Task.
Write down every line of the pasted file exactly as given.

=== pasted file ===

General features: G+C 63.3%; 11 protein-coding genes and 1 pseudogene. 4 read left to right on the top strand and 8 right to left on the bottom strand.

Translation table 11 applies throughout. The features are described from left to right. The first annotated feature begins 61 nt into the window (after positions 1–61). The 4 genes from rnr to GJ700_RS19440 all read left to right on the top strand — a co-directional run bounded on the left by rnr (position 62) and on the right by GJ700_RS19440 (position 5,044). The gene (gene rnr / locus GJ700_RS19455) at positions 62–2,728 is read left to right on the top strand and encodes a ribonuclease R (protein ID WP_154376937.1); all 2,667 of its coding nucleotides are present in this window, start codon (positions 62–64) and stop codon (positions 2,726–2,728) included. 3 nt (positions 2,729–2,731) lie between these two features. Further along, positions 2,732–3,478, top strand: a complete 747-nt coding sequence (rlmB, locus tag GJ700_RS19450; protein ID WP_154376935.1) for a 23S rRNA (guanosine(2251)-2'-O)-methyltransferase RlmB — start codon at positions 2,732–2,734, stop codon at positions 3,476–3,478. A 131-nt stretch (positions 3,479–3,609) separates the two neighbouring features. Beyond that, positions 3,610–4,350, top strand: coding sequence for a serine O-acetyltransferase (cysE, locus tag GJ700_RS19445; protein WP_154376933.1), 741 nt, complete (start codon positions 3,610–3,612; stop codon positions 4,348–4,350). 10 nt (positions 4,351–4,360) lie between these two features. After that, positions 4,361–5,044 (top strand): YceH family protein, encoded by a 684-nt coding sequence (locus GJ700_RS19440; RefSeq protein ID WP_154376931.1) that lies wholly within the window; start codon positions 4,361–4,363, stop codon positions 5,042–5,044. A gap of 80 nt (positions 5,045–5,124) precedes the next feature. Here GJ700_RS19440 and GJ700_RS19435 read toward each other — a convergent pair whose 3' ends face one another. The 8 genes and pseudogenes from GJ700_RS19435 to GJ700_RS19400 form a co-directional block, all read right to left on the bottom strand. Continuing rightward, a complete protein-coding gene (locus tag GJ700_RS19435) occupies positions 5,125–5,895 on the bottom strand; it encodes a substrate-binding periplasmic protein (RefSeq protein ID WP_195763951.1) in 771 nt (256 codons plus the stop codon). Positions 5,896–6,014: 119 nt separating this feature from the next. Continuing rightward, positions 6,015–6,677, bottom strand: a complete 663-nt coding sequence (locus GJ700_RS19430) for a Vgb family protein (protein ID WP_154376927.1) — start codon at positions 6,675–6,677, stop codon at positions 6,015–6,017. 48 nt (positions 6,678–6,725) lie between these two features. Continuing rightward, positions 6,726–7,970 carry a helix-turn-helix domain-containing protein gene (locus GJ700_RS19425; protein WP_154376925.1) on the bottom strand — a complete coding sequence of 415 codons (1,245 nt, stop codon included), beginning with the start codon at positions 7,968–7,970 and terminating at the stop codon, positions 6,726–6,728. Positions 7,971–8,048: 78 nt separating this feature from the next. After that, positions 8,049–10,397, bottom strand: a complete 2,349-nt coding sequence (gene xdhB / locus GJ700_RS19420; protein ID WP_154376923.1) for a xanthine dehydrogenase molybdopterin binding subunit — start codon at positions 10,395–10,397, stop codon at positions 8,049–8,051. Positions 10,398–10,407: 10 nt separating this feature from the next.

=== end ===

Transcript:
General features: G+C 63.3%; 11 protein-coding genes and 1 pseudogene. 4 read left to right on the top strand and 8 right to left on the bottom strand.

Translation table 11 applies throughout. The features are described from left to right. The first annotated feature begins 61 nt into the window (after positions 1–61). The 4 genes from rnr to GJ700_RS19440 all read left to right on the top strand — a co-directional run bounded on the left by rnr (position 62) and on the right by GJ700_RS19440 (position 5,044). The gene (gene rnr / locus GJ700_RS19455) at positions 62–2,728 is read left to right on the top strand and encodes a ribonuclease R (protein ID WP_154376937.1); all 2,667 of its coding nucleotides are present in this window, start codon (positions 62–64) and stop codon (positions 2,726–2,728) included. 3 nt (positions 2,729–2,731) lie between these two features. Further along, positions 2,732–3,478, top strand: a complete 747-nt coding sequence (rlmB, locus tag GJ700_RS19450; protein ID WP_154376935.1) for a 23S rRNA (guanosine(2251)-2'-O)-methyltransferase RlmB — start codon at positions 2,732–2,734, stop codon at positions 3,476–3,478. A 131-nt stretch (positions 3,479–3,609) separates the two neighbouring features. Beyond that, positions 3,610–4,350, top strand: coding sequence for a serine O-acetyltransferase (cysE, locus tag GJ700_RS19445; protein WP_154376933.1), 741 nt, complete (start codon positions 3,610–3,612; stop codon positions 4,348–4,350). 10 nt (positions 4,351–4,360) lie between these two features. After that, positions 4,361–5,044 (top strand): YceH family protein, encoded by a 684-nt coding sequence (locus GJ700_RS19440; RefSeq protein ID WP_154376931.1) that lies wholly within the window; start codon positions 4,361–4,363, stop codon positions 5,042–5,044. A gap of 80 nt (positions 5,045–5,124) precedes the next feature. Here GJ700_RS19440 and GJ700_RS19435 read toward each other — a convergent pair whose 3' ends face one another. The 8 genes and pseudogenes from GJ700_RS19435 to GJ700_RS19400 form a co-directional block, all read right to left on the bottom strand. Continuing rightward, a complete protein-coding gene (locus tag GJ700_RS19435) occupies positions 5,125–5,895 on the bottom strand; it encodes a substrate-binding periplasmic protein (RefSeq protein ID WP_195763951.1) in 771 nt (256 codons plus the stop codon). Positions 5,896–6,014: 119 nt separating this feature from the next. Continuing rightward, positions 6,015–6,677, bottom strand: a complete 663-nt coding sequence (locus GJ700_RS19430) for a Vgb family protein (protein ID WP_154376927.1) — start codon at positions 6,675–6,677, stop codon at positions 6,015–6,017. 48 nt (positions 6,678–6,725) lie between these two features. Continuing rightward, positions 6,726–7,970 carry a helix-turn-helix domain-containing protein gene (locus GJ700_RS19425; protein WP_154376925.1) on the bottom strand — a complete coding sequence of 415 codons (1,245 nt, stop codon included), beginning with the start codon at positions 7,968–7,970 and terminating at the stop codon, positions 6,726–6,728. Positions 7,971–8,048: 78 nt separating this feature from the next. After that, positions 8,049–10,397, bottom strand: a complete 2,349-nt coding sequence (gene xdhB / locus GJ700_RS19420; protein ID WP_154376923.1) for a xanthine dehydrogenase molybdopterin binding subunit — start codon at positions 10,395–10,397, stop codon at positions 8,049–8,051. Positions 10,398–10,407: 10 nt separating this feature from the next.